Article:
Aging Clinical and Experimental Research

, Volume 30, Issue 9, pp 1101–1110 | Cite as

The effects of a multicomponent intervention program on clinical outcomes associated with falls in healthy older adults

  • Young-Hee ChoEmail author
  • Olfat Mohamed
  • Barbara White
  • Savitri Singh-Carlson
  • Vennila Krishnan
Original Article



Multicomponent intervention programs have been shown to be effective in reducing risk factors associated with falls, but the primary target population of these interventions is often low-functioning older adults.


The purpose of this study was to investigate the effectiveness of a multicomponent intervention program focusing on balance and muscle strength for independently functioning community-dwelling older adults.


Fifty-three independently functioning older adults, aged 80.09 ± 6.62 years, participated in a group exercise class (conducted 2 times/week for 8 weeks) emphasizing balance. Outcome measures were balance performance using the Fullerton Advanced Balance (FAB) scale and muscle strength using the Senior Fitness Test (SFT).


The intervention improved balance (P < 0.001), and older adults who were classified as having high fall risks based on the FAB scores at pre-testing improved more than older adults who were classified as having low fall risks (P = 0.017). As a result, 22 participants transitioned from a high fall risk group at pre-testing to a low fall risk group at post-testing (P < 0.001). The intervention also enhanced both upper and lower muscle extremity strength based on SFT results (P < 0.001) regardless of participants’ classification of fall risk status.

Conclusions and discussion

The multicomponent intervention conducted two times per week for 8 weeks was effective in improving balance and enhancing muscle strength of independently functioning older adults. The results underscore the importance of providing fall prevention interventions to healthy older adults, a population often not a target of balance interventions.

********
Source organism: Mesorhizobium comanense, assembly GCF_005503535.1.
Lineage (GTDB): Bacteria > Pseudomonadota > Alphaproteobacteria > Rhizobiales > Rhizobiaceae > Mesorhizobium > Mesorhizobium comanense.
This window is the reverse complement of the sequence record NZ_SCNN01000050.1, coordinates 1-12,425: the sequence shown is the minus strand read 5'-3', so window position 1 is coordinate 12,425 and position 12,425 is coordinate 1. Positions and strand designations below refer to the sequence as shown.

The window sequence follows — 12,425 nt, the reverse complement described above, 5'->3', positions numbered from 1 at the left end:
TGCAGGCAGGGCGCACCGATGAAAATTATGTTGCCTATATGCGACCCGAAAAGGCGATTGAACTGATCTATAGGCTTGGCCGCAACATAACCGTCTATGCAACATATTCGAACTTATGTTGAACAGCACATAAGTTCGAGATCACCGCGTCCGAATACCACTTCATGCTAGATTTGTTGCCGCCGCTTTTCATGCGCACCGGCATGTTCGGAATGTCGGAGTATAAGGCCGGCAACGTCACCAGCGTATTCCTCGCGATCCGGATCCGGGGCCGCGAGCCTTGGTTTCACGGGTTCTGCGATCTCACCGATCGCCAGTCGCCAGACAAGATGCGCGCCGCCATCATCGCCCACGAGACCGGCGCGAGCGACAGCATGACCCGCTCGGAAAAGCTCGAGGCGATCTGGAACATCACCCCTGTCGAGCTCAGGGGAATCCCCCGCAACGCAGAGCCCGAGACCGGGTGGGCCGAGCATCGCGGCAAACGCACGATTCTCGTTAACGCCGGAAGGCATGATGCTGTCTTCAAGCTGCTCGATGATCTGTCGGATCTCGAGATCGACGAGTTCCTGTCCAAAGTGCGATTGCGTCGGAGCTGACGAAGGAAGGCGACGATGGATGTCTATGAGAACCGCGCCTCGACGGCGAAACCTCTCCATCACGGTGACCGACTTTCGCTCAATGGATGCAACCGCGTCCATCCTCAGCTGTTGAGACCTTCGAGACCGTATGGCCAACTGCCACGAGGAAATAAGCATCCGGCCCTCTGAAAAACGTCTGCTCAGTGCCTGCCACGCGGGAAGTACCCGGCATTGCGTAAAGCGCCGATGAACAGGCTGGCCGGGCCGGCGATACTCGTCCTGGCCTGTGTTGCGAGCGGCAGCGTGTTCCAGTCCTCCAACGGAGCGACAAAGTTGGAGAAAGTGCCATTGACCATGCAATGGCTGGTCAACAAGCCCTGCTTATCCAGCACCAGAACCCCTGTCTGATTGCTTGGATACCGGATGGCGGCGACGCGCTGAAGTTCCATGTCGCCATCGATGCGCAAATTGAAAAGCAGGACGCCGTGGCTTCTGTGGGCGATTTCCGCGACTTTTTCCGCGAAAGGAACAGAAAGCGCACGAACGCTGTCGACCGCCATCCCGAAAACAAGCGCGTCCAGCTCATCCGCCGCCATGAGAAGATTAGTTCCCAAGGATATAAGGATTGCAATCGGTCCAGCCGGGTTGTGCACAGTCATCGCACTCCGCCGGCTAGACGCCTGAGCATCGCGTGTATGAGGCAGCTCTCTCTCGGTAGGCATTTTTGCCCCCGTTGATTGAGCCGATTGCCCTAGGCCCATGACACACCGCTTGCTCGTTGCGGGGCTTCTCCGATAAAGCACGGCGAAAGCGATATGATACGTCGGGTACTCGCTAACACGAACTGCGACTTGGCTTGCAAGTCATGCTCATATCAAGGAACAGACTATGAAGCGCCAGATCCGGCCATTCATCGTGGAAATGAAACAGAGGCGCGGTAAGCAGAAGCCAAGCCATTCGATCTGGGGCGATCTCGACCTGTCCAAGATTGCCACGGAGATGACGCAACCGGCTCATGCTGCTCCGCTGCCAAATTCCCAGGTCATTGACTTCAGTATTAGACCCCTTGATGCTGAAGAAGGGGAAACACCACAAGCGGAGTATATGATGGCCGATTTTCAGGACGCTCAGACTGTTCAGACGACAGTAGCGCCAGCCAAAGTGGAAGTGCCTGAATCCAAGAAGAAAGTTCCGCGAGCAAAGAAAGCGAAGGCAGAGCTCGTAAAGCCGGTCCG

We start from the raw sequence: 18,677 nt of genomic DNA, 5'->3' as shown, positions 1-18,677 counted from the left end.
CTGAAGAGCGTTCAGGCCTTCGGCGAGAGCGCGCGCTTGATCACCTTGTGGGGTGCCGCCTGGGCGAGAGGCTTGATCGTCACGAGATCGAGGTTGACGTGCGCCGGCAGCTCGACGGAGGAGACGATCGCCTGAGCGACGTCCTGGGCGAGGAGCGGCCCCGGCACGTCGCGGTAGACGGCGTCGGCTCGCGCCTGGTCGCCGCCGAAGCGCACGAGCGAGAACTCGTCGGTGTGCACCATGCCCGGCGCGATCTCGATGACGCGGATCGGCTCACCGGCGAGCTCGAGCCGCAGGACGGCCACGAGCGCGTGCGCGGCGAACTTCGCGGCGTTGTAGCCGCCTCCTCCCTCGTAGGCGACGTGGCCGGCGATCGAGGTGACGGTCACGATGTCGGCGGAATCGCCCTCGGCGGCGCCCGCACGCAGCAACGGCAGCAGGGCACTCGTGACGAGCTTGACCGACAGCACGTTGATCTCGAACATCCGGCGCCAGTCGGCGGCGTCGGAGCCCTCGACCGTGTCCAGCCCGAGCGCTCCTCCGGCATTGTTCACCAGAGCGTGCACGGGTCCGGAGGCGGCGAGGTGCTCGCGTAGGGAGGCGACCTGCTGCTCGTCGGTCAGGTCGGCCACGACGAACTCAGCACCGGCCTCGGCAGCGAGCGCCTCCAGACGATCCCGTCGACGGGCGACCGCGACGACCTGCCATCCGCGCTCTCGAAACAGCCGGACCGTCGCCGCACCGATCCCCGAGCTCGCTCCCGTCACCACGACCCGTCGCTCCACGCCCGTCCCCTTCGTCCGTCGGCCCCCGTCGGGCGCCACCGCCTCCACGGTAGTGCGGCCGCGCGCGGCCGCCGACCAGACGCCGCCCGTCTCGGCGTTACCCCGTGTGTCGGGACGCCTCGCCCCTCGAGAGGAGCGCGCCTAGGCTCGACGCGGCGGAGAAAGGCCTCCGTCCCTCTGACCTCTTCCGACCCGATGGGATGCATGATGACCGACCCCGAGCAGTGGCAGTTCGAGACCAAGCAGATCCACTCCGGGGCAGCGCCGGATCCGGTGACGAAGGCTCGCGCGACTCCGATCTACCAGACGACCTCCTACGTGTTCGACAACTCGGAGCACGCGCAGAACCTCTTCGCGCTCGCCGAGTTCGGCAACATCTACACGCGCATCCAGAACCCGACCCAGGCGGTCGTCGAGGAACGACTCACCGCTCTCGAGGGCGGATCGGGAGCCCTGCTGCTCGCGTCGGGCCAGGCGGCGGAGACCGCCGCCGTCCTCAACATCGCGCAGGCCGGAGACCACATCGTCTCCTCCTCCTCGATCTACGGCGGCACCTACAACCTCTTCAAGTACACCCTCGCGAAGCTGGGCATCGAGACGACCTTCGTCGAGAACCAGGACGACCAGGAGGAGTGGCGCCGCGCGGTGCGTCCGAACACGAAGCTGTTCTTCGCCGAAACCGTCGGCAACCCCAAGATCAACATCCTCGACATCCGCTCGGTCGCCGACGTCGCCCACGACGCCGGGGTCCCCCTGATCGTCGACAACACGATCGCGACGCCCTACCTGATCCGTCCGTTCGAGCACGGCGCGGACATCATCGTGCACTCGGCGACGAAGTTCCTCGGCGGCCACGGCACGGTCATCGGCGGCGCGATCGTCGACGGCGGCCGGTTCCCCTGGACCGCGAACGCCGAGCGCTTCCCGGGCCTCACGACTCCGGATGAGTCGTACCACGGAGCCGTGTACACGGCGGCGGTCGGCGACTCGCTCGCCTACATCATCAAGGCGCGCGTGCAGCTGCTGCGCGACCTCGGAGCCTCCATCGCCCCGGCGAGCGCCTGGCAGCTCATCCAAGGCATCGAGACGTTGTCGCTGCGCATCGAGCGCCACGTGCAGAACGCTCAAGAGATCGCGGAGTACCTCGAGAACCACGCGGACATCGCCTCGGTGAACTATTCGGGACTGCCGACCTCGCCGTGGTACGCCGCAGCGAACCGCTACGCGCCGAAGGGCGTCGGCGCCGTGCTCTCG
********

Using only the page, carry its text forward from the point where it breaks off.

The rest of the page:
Balance Strength Balance intervention Community-dwelling older adults 



This research was supported by a SCAN Health Plan grant. We are grateful to the Osher Lifelong Learning Institute at the California State University, Long Beach, and the Leisure World® Seal Beach, CA, for their assistance in the participants recruitment. We also thank many student assistants from the Department of Physical Therapy and the Department of Psychology at the California State University, Long Beach for their help in data collection and data analysis.


This study was partially funded by a Grant from SCAN Health Plan.

Compliance with ethical standards

Conflict of interest

On behalf of all authors, the corresponding author states that there is no conflict of interest.

Ethical standards

All procedures performed in this project involving human participants were in accordance with the ethical standards of our institutional review board and with the 1964 Helsinki declaration and its later amendments or comparable ethical standard.

Informed consent

Informed consent was obtained from all individuals participants included in the study.


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Copyright information

© Springer International Publishing AG, part of Springer Nature 2018

Authors and Affiliations

  1. 1.Department of Psychology, College of Liberal ArtsCalifornia State University, Long BeachLong BeachUSA
  2. 2.Department of Physical Therapy, College of Health and Human ServicesCalifornia State UniversityLong BeachUSA
  3. 3.School of Nursing and Osher Lifelong Learning Institute, College of Health and Human ServicesCalifornia State UniversityLong BeachUSA
  4. 4.Department of Family and Community Health SystemsUniversity of Texas Health Science CenterSan AntonioUSA
  5. 5.Department of Physical Therapy, College of Health and Human ServicesCalifornia State UniversityLong BeachUSA

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